In general, these two functions are useful but just not as efficient as a list comprehension. What's funny is Python's BDFL Guido Van Rossum actually pushed to have them remove in Python 3 as they were more or less something for Lisp developers to hold on to. The functions remained, although in Python 3 they act like their Itertools counterparts.
Speaking of itertools, using the
i functions gives us one of the fastest and most efficient choices. How are they so fast?
You need to remember that while the built-ins and list comprehension generate a full list for us, the Itertools functions will return an iterator object. In that instance, we must iterate over our objects to get any values from it. We don't have those available to us to reference unless in a loop. This is why the benchmarks favor this route. If for instance we were to use the
list() function with our Itertools cases, you'd see the same performance as the built-ins.
The best choice though?
It's a generator.
I used a generator expression for this instance and it looks exactly like a list comprehension except for the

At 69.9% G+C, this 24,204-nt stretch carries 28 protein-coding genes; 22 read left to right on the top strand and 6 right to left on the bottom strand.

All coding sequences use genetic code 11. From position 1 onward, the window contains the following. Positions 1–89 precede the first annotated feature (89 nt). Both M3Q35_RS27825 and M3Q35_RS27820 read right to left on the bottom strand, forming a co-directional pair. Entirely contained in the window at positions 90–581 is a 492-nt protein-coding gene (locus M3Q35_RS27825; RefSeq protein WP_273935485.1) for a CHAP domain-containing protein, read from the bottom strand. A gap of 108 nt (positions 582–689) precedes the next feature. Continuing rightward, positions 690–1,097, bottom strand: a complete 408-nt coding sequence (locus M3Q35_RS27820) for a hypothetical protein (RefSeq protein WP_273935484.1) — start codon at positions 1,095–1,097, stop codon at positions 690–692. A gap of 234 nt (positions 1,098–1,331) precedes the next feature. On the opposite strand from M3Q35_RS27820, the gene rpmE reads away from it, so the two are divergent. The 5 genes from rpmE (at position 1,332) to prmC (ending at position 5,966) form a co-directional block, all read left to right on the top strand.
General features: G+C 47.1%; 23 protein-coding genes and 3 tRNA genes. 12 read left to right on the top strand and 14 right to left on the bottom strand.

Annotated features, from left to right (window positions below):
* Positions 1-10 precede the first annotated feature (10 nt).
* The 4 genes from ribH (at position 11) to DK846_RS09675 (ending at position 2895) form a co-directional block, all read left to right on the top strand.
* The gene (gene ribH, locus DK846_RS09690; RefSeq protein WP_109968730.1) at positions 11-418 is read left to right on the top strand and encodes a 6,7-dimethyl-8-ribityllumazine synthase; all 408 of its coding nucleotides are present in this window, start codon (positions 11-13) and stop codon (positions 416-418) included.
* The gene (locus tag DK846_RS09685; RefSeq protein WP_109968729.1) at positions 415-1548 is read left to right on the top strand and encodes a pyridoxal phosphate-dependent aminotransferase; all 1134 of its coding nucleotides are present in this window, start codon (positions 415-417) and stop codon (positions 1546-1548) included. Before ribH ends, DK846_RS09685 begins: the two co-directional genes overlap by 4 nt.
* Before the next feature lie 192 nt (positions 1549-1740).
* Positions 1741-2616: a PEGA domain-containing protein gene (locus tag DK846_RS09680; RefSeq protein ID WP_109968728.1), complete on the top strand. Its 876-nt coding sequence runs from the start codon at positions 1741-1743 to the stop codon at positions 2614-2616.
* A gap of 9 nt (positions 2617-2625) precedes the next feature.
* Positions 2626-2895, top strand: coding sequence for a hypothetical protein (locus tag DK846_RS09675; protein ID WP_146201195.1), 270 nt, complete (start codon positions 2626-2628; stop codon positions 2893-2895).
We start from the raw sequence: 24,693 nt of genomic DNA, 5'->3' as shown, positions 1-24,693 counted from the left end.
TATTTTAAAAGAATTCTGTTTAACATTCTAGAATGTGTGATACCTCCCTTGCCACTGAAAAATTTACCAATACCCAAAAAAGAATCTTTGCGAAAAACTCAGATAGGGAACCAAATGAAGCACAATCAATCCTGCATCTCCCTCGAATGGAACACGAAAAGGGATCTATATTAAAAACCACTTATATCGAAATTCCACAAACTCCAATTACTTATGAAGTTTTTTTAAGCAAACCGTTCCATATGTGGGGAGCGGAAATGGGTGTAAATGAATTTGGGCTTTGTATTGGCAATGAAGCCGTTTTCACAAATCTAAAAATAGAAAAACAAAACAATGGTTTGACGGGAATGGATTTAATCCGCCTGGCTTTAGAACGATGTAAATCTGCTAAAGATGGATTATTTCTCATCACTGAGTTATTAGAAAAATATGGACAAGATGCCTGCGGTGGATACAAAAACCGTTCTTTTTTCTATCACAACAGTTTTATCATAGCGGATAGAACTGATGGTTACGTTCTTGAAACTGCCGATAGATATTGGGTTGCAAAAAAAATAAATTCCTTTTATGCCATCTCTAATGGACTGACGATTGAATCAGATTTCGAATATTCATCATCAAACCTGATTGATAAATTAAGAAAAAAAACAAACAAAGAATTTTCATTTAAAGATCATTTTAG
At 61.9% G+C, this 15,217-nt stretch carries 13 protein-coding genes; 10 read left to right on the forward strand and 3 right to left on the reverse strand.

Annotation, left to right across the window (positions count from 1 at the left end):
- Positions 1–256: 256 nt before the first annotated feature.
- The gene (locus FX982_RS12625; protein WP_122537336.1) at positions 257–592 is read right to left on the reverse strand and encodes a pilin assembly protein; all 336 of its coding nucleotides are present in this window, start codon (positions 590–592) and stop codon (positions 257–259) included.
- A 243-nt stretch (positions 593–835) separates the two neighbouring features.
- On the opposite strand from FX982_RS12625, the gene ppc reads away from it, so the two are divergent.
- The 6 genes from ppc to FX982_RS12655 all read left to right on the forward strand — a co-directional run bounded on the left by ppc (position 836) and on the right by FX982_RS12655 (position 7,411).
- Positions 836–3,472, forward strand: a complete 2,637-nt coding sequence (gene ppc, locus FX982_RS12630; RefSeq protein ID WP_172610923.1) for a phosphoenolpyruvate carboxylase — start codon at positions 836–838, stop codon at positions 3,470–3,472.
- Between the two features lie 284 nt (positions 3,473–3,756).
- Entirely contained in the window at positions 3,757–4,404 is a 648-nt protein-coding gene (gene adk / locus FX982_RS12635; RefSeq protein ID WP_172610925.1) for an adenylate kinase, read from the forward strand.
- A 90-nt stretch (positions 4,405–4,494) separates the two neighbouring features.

( ). The generator expression has the advantage because it uses the
yield statement to give us values. It works like the Itertools cases in that to get the actual values you must iterate through it. The way it returns values is incredibly efficient though as it computes the numbers on the fly.
So given all of this, which option should you choose?
I like to stick to three rules.
- If you're working with a small data set and want the resulting iterable, list comprehensions are a good choice.
- If you're working with a large data set, use a generator.
- If you don't care about the resulting iterable, use a generator.
Generators are one of the more efficient bits of Python and will give you the benefit of having a strong base if the data grows. As well, the syntax is much more Pythonic than any of the built-in and functional types so it's good practice to use them.
Hopefully this sheds some light on the "which method is best?" debate.